Astra Taylor, author, The People’s Platform

“Ultimately, From #BlackLivesMatter to Black Liberation is an essential read for anyone following the movement for Black Lives. The text chronicles a portion of history we rarely ever see, while also bringing together data and deep primary source research in a way that lucidly explains the origins of the current moment.”

Los Angeles Review of Books 

“This new book from activist and scholar Keeanga-Yamahtta Taylor gives an in-depth history and analysis of the movement for racial justice, and how the recent fight against police violence is propelling the cause. Repeatedly hailed as a must-read for anyone who wants to participate in the movement, this book will give you great perspective about the #BlackLivesMatter movement and beyond.”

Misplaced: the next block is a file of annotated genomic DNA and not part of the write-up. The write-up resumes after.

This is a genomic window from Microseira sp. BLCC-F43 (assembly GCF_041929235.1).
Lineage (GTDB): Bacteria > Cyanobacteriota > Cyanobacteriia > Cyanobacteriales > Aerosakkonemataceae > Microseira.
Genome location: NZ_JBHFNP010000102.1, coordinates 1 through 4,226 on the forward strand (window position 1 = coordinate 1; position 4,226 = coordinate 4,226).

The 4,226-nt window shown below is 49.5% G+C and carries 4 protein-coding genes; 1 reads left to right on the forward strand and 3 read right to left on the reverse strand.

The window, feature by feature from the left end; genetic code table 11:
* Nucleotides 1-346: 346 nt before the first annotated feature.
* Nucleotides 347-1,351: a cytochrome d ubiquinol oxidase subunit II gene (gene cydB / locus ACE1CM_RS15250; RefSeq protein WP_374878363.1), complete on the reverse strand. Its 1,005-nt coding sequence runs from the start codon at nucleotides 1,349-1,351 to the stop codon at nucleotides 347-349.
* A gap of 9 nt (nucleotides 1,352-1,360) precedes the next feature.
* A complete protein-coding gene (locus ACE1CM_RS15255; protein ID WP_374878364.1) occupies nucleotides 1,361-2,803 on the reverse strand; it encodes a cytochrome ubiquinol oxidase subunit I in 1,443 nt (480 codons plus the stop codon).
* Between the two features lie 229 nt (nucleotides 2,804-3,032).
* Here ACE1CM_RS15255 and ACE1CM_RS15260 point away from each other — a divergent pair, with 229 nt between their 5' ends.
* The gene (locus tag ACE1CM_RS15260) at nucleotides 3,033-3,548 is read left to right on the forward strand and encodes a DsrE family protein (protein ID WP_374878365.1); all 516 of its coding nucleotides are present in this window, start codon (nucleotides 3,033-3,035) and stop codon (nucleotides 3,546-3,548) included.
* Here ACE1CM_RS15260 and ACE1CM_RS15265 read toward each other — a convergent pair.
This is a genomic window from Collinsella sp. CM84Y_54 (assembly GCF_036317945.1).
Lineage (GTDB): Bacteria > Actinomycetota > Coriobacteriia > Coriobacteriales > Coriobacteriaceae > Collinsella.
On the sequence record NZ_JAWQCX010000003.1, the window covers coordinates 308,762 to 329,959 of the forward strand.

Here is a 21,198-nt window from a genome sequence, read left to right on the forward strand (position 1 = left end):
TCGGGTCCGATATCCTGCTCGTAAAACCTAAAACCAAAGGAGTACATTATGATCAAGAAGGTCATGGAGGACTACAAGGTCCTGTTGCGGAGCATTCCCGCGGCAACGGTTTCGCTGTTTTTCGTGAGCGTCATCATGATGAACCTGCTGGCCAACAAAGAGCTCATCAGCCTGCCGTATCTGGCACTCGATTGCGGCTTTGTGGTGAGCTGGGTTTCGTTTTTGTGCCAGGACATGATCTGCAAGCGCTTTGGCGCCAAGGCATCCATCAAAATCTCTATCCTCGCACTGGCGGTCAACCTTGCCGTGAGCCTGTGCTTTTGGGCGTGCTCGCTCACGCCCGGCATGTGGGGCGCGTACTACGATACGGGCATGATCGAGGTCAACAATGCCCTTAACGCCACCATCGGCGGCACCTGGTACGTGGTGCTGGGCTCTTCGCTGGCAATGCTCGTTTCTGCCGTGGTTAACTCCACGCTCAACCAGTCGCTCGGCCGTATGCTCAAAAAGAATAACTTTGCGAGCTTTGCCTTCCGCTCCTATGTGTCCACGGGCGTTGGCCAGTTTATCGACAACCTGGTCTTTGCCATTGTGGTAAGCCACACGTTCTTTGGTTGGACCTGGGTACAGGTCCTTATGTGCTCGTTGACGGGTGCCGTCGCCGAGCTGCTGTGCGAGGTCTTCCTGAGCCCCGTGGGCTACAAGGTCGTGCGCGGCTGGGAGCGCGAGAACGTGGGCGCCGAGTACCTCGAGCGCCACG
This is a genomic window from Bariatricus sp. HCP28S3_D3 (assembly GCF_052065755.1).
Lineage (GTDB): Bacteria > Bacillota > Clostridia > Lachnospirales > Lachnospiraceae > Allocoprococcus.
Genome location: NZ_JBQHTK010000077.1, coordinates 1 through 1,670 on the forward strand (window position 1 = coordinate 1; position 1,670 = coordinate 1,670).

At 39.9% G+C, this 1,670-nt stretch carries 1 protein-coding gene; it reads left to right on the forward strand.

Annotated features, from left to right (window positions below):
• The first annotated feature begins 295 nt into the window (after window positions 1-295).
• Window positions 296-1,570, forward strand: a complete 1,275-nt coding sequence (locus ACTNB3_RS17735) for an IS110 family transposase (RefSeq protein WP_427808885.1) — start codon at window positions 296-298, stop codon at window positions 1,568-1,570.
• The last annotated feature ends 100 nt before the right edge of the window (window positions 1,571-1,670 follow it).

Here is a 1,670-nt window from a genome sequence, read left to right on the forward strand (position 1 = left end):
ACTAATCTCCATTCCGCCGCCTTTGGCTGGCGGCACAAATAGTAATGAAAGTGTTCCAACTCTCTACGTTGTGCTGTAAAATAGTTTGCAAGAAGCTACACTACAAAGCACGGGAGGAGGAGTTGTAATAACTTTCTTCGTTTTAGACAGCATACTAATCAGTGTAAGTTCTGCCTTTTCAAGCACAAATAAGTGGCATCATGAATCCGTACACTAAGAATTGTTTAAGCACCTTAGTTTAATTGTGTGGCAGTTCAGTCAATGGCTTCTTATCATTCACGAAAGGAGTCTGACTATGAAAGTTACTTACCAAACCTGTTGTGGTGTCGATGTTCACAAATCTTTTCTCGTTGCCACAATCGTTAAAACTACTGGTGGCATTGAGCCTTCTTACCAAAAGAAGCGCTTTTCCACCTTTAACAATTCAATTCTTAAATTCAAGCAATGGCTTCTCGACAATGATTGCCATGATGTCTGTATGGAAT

“The classic example is Michelle Alexander’s The New Jim Crow. When The New Press published this book, it was not initially reviewed in the New York Times and did not make its way onto the bestseller list until after the paperback edition was released two years later. Here is a case where a book’s argument proved so strong, so timely, and so necessary that the audience grew up to meet it. Another more recent crossover success is Keeanga-Yamahtta Taylor’s From #BlackLivesMatter to Black Liberation, which sacrifices no historical precision as it speaks simultaneously to academic, activist, and general audiences.”

The American Historian

“Taylor’s short but powerful and provocative book is a vital read for those wrestling with how to understand the rise of this phase of the black struggle, and where it can and should go from here.”